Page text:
Paya Lebar Air Base

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Paya Lebar Airbase
Paya Lebar, Singapore in Singapore
Singapore International Airport control tower and terminal building, photographed February 1969 × July 1971.jpg
The control tower and terminal building in 1971
Paya Lebar Airbase is located in Singapore
Paya Lebar Airbase
Paya Lebar Airbase
Location in Singapore
Coordinates01°21′37″N 103°54′34″E / 1.36028°N 103.90944°E / 1.36028; 103.90944Coordinates: 01°21′37″N 103°54′34″E / 1.36028°N 103.90944°E / 1.36028; 103.90944
TypeMilitary airbase
Site information
OwnerMinistry of Defence
OperatorRepublic of Singapore Air Force
Controlled byRepublic of Singapore Air Force
ConditionOperational
Site history
Built1954 (1954) (as Singapore International Airport)
In use1954 – 2030s
FateDecommissioned by 2030s
Airfield information
IdentifiersIATA: QPG, ICAO: WSAP
Runways
Direction Length and surface
02/20 3,780 metres (12,402 ft) Asphalt
Source: DAFIF[1][2]

The Paya Lebar Air Base (IATA: QPG, ICAO: WSAP) is a military airbase of the Republic of Singapore Air Force (RSAF) located at Airport Road in Paya Lebar, in the eastern region of Singapore. The airbase goes by the motto of Strength Through Readiness.

It was originally built in 1954 as Singapore International Airport to replace Kallang Airport; control of the airport was transferred to RSAF in 1980 when it was renamed Paya Lebar Air Base, following the relocation of the civilian airport to Changi.

Under the Urban Redevelopment Authority (URA)'s Master Plan, Paya Lebar Air Base is scheduled to be decommissioned by 2030 to make way for residential and commercial developments as a new town, with the RSAF relocating to other airbases throughout the country such as at Changi and Tengah, which will be expanded throughout the 2020s.[3][4]

History[edit]

The airport was built from 1952 to 1955, and opened on 20 August that year by the Secretary of State for the Colonies, Alan Lennox-Boyd.[5] The architect for the project was J. J. Bryan, a public works engineer with experience constructing airports in other parts of Asia.[6]

It was one of the two hubs for Malayan Airways at this time, and the airline had its first flight outside Southeast Asia in 1958, using a DC-4 plane leased from Qantas, flying to Hong Kong. Turboprops were introduced over the next few years, and the name was changed to Malaysian Airways.

In 1962, a joint RAF/Singapore civil Air Traffic Control service was formed to provide Military cover for Air Defence. During that time Britannia aircraft of British Eagle provided transport for the British military. Comet 4C's were common traffic and the new VC10 arrived reducing flight time, rather than the 24hrs-with stops- of the Britannia.

In 1966, the company focused more on Singapore, buying Boeing 707s, headquartering itself in that country, and renaming itself Malaysia-Singapore Airlines – with a notable fluorescent yellow livery. Its primary hub became Paya Lebar, and services began to reach out further into North Asia.

From 1979 to 1980, British Airways, in conjunction with Singapore Airlines, began supersonic Concorde services from London's Heathrow Airport, to Paya Lebar Singapore.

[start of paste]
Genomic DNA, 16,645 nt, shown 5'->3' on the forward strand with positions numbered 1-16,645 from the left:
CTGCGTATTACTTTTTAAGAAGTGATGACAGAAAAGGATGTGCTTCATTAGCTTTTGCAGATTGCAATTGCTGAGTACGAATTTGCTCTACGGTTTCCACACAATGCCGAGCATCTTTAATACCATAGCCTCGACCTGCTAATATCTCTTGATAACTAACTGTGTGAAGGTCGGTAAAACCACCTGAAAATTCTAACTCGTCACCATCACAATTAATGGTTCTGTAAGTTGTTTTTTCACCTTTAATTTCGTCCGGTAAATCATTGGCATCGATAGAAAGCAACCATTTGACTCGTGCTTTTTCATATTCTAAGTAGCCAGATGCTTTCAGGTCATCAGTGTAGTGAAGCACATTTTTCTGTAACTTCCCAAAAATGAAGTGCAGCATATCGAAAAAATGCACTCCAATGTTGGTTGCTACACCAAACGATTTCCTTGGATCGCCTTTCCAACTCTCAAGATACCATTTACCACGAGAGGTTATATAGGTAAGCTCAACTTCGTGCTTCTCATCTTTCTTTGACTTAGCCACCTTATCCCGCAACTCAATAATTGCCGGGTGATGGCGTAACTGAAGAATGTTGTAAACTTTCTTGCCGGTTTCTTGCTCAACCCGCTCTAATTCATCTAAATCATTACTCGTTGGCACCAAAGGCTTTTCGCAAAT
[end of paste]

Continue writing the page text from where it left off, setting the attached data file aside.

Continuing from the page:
Malaysia-Singapore Airlines was dissolved in 1972, with the airline splitting into two; Malaysia Airlines and Singapore Airlines were formed – the latter keeping all the 707s; and Singapore Airlines remaining at Paya Lebar. Passenger numbers rose from 1.7 million to 4 million between 1970 and 1975. The airport was constrained by housing estates and although some work was done to keep it operational in the meantime, construction began on the present Singapore International Airport at Changi in 1975, opening in 1981. Paya Lebar then closed to civil traffic, and Changi took over Paya Lebar's airport codes (SIN / WSSS).

Conversion to military use[edit]

Singapore International Airport began to be gradually converted into a military air-force base from late 1967 onwards. During that year, an Air Movement Centre was constructed to handle passengers and cargo arriving on Republic of Singapore Air Force, and Ministry of Defence charter flights and foreign military aircraft. The original terminal building (painted green), maintenance hangar and control tower are retained. Access to terminal and hangars are off-limits closed off by a wired fence. It became a complete military airbase in 1981 when Singapore Changi Airport was opened and was subsequently renamed as Paya Lebar Air Base (PLAB) in the same year.

Paya Lebar Air Base[edit]

The air base currently houses aircraft such as the C-130 Hercules[7] and two squadrons of F-15SG Strike Eagles.

The flying squadrons are:

The support squadrons are:

  • Air Logistics Squadron (ALS)
  • Airfield Maintenance Squadron (AMS)
  • Field Defence Squadron (FDS)
  • Flying Support Squadron (FSS)

Former squadrons based here are:

Use by the United States Air Force[edit]

Under Singapore's permission, the Paya Lebar Airbase is also used by various flying units of United States Air Force and United States Navy (including United States Marine Corps Aviation) as a strategic refuelling stopover and staging post/transit point; the base is also used permanently by the 497th Combat Training Squadron for other flight operations since 31 October 1991.[9]

Paya Lebar Air Base also plays host to USAF VIP aircraft as well, with regular visits by Air Force One, such as during President George W. Bush's two visits to Singapore in October 2003[10] and November 2006.[11]

Air Force Two carrying Vice-President Dick Cheney also made a refuelling stop and underwent minor repairs en route from Australia in 2007.[12]

The USAF Boeing 747-200 E-4B regularly lands at the base when the U.S. Secretary of Defense visits Singapore, as does the Boeing 757 C-32A that carries the Secretary of State.

On 14 November 2009, Air Force One carrying President Barack Obama landed at Paya Lebar Air Base to attend the APEC Singapore 2009 Summit.[13]

On 10 June 2018, President Donald Trump landed at the airbase in the Boeing VC-25A for the 2018 North Korea–United States summit. North Korean leader Kim Jong Un landed at Changi Airport instead, on a chartered Air China Boeing 747.

On 22 August 2021, Air Force Two carrying Vice-President Kamala Harris arrived at the airbase for an official visit.[14]

2018 North Korea–United States summit[edit]